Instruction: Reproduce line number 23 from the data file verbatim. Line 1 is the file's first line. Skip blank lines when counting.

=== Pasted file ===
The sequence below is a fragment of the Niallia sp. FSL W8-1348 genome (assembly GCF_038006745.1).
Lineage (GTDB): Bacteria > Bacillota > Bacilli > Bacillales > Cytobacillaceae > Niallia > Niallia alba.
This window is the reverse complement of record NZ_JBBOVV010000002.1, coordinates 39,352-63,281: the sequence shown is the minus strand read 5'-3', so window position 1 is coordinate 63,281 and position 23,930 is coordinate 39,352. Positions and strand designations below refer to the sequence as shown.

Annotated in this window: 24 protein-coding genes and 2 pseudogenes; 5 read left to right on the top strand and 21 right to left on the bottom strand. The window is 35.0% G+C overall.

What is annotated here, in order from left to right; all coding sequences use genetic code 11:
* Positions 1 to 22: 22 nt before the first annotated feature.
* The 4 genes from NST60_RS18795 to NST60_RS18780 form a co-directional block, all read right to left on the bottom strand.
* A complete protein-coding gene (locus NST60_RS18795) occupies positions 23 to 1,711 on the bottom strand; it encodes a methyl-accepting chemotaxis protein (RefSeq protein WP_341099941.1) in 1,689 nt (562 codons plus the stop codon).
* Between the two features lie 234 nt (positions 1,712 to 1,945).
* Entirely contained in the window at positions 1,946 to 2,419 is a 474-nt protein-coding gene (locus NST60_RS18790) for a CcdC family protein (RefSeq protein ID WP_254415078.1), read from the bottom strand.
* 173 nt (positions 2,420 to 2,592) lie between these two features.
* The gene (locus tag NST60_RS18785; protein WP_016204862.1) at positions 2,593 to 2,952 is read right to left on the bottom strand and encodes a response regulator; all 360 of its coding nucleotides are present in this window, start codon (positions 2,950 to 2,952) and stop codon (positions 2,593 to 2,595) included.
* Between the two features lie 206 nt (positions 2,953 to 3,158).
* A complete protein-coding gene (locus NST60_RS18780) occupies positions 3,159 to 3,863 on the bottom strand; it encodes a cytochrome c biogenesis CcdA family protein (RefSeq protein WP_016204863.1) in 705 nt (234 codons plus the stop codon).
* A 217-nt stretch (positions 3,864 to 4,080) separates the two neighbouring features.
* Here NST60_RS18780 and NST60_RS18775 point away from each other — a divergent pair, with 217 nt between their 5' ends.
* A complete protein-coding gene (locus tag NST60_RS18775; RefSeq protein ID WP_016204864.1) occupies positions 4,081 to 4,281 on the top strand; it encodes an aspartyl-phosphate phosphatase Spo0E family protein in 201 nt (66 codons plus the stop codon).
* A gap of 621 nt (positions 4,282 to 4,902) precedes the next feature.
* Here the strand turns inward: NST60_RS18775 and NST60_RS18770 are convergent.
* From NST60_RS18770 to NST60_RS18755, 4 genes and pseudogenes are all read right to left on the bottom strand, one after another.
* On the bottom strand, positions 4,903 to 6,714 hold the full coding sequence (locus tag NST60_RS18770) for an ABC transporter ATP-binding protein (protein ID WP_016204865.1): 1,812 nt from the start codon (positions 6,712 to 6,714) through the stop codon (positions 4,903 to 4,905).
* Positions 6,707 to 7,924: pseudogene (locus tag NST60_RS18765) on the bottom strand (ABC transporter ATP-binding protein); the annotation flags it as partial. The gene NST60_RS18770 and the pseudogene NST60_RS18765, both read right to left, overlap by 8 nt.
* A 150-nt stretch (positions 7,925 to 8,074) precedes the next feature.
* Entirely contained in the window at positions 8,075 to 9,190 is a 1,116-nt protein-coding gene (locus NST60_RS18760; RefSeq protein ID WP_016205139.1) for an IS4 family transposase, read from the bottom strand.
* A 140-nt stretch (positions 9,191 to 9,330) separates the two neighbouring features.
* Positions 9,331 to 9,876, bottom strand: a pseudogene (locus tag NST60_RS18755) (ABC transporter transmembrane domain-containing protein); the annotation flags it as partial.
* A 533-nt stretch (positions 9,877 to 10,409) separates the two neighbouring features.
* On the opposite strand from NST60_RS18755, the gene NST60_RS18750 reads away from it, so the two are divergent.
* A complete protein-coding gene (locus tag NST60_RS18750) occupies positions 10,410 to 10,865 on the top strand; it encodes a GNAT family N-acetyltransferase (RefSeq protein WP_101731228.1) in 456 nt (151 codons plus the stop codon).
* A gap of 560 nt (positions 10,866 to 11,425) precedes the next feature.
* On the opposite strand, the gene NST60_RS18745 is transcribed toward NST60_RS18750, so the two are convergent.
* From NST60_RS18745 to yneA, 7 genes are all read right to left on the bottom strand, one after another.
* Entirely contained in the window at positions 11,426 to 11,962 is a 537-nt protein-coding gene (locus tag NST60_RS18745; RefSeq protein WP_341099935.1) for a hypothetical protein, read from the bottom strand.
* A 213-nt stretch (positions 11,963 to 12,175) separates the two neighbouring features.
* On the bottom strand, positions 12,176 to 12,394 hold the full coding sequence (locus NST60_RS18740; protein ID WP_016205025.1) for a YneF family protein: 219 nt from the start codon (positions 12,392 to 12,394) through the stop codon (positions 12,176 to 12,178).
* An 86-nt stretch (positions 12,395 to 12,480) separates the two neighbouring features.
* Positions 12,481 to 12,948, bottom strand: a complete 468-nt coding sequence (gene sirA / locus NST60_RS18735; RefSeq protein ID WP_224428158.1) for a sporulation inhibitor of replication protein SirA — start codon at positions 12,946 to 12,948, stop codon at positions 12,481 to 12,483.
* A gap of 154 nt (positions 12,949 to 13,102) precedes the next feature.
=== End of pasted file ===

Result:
* A 150-nt stretch (positions 7,925 to 8,074) precedes the next feature.